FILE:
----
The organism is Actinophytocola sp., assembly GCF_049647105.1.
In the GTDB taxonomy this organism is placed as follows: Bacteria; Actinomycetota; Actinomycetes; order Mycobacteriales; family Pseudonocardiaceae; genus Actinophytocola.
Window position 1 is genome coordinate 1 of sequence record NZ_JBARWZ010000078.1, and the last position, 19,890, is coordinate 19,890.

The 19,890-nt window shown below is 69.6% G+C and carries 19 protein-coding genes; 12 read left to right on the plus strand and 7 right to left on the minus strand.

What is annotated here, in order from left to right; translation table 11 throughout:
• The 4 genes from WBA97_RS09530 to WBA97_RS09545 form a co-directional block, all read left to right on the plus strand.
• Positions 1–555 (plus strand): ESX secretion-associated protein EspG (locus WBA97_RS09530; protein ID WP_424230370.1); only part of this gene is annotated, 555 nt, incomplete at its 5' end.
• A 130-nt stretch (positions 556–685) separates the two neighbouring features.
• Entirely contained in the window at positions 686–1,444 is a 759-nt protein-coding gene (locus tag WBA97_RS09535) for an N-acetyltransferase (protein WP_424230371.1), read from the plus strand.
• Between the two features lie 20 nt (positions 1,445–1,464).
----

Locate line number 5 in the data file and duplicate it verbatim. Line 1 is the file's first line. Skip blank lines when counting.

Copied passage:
What is annotated here, in order from left to right; translation table 11 throughout: